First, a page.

Notes and Editorial Reviews
In 2007 the Berlin Philharmonic chose to celebrate its 125th anniversary year by highlighting a previously unknown chapter in its history—the years 1933-1945. Financed by the German Reich and held accountable by the Reich Ministry for Popular Enlightenment and Propaganda, the Berlin Philharmonic was not only Germany’s flagship orchestra, but also an ambassador for the National Socialist regime, particularly on foreign tours.
In this new documentary by Enrique Sánchez Lansch (RHYTHM IS IT!), the spotlight is on the orchestra itself: the musicians, the people, their individual destinies. Although its members were much less exposed than their principal conductor, Wilhelm Furtwängler, they, like him, moved in circles
close to the powers that bestowed privilege, and thereby encouraged people to shirk individual responsibility. The unique and microcosmic world of the Berlin Philharmonic Orchestra proves a fascinating subject; its former members give first-hand accounts of life in and around the orchestra. The film examines a wealth of previously unevaluated archive material, provide a highly authentic glimpse into the period under the swastika. It brings to life, in a manner as fascinating as it is sensitive, this chapter in the history of Germany and its capital, exploring the question: How does one tread the fine line between independence and individual responsibility?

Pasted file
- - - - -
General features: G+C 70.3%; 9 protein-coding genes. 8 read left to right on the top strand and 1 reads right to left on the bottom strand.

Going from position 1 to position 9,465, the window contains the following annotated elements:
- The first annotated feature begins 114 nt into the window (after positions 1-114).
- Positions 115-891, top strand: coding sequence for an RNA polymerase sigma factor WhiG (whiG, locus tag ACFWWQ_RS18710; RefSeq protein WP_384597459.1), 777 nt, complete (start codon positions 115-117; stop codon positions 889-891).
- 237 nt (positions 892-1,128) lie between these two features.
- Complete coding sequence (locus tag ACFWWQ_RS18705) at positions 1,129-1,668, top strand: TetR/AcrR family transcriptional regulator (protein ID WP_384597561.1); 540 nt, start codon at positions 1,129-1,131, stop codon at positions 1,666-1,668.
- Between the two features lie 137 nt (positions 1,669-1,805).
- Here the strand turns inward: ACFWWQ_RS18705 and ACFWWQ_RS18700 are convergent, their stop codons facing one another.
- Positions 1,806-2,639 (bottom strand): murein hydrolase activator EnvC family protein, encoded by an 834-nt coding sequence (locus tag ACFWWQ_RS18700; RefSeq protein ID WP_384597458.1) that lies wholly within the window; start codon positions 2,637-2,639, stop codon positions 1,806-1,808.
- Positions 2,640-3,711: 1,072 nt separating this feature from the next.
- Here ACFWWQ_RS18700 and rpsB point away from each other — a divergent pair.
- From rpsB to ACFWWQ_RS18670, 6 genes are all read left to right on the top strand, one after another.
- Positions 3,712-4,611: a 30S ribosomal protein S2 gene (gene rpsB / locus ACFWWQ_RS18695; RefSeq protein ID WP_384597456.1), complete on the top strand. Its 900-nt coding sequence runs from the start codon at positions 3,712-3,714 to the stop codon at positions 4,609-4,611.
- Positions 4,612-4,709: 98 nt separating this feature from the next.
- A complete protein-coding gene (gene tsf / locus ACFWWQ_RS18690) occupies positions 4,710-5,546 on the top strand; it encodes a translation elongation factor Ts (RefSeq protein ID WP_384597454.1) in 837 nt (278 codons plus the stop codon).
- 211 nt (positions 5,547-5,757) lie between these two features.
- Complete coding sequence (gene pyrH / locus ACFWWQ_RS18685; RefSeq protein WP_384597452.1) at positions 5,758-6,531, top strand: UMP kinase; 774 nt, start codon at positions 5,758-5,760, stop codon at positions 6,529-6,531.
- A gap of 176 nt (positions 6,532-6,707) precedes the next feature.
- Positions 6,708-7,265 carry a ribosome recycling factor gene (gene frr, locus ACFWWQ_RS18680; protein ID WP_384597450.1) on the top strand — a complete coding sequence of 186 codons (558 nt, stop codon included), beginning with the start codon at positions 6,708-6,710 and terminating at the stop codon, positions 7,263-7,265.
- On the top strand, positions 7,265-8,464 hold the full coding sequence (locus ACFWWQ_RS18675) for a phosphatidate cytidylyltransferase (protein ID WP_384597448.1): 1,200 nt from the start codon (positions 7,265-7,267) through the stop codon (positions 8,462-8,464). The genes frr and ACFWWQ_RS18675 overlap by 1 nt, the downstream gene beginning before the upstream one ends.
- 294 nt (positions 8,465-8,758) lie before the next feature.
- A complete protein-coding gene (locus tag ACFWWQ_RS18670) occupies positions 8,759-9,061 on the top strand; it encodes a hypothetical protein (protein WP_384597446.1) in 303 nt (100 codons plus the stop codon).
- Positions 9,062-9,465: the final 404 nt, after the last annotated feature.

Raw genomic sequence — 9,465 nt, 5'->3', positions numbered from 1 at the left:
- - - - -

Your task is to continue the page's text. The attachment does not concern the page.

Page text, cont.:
The Reichorchester also includes special-feature footage of Wilhelm Furtwängler conducting the Prelude from Wagner’s Die Meistersinger, taken from a 1942 AEG Worker’s Concert.
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